Two American women, names not available, are seen after their release by gunmen in Sharm el-Sheikh, Egypt, late Friday, Feb. 3, 2012.
CAIRO -- An American held hostage in Egypt told NBC News on Friday that she was “not at all afraid” of the Bedouin tribesmen who captured her and two others and that she planned to carry on with her travels in the Middle East.
"They were very nice. I was not at all afraid,” said the woman, who requested she only be identified by her initials E.P. The woman spoke briefly on the telephone shortly after her release. She had been held captive for several hours.
“They kept on reassuring us that we will be fine. ... They treated us like family,” she said.
The American woman was with five other people in a tour group on the way from St. Catherine's Monastery on the Sinai Peninsula to the very popular Red Sea resort of Sharm el Sheikh when their minibus was stopped by the armed Bedouin.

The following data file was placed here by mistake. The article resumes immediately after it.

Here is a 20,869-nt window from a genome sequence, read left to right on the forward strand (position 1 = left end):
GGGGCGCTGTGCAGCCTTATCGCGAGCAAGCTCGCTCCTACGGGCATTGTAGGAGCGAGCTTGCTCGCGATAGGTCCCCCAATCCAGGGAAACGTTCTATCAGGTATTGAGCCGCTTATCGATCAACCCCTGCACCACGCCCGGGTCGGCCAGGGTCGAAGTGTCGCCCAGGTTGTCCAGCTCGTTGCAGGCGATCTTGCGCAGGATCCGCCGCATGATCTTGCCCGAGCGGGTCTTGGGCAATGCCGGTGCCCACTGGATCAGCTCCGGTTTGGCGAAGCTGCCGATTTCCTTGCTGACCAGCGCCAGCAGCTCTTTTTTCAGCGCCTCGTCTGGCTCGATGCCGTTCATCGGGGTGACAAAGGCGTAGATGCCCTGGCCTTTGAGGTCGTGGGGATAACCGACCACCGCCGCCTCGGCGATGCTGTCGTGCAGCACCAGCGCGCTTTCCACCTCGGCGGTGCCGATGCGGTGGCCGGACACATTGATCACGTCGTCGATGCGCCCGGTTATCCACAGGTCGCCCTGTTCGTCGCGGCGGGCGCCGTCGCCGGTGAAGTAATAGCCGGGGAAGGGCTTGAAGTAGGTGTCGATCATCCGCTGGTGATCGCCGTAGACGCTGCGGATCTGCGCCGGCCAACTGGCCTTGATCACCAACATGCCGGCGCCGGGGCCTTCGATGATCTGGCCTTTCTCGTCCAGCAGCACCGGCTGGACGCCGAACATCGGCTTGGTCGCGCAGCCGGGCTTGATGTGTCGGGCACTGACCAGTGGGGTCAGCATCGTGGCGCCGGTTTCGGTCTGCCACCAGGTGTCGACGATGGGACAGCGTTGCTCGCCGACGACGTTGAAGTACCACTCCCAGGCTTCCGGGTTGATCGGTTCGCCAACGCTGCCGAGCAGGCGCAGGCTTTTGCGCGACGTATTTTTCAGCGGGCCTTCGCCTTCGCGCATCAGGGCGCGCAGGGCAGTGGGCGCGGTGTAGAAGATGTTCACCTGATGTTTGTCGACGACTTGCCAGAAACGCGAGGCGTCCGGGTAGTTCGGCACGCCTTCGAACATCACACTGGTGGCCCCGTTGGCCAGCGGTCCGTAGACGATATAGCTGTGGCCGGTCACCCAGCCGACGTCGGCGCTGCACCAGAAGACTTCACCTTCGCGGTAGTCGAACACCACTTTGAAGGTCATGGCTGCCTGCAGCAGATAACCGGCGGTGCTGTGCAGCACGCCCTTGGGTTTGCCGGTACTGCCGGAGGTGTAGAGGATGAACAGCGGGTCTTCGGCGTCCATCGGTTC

Read earlier stories on the kidnapping on msnbc.com
The kidnappers left behind three people, but took the woman, another American female tourist and their Egyptian tour guide. Police said the tribesmen had abducted the party in exchange for release of 33 Bedouin prisoners.
After negotiations with government officials, the Bedouin released the hostages to military officers rather than to the police, who are often mistrusted by the Bedouin tribesmen.
Since their release, the American woman said, the governor of South Sinai had invited the Americans for dinner and accompanied them on a drive to Sharm el Sheikh, where they have been housed, at the government's expense, in a luxury hotel.
Their trip also was to include Cairo to visit the Great Pyramids and Alexandria. She said she intends to keep to her travel itinerary, despite the interruption.
“I am not afraid to continue the tour," she said. "I am very much ready to continue, and I will continue to bring tourists to Egypt and Jordan."
Two Americans who were taken hostage in Egypt have been released. NBC's Ayman Mohyeldin reports.
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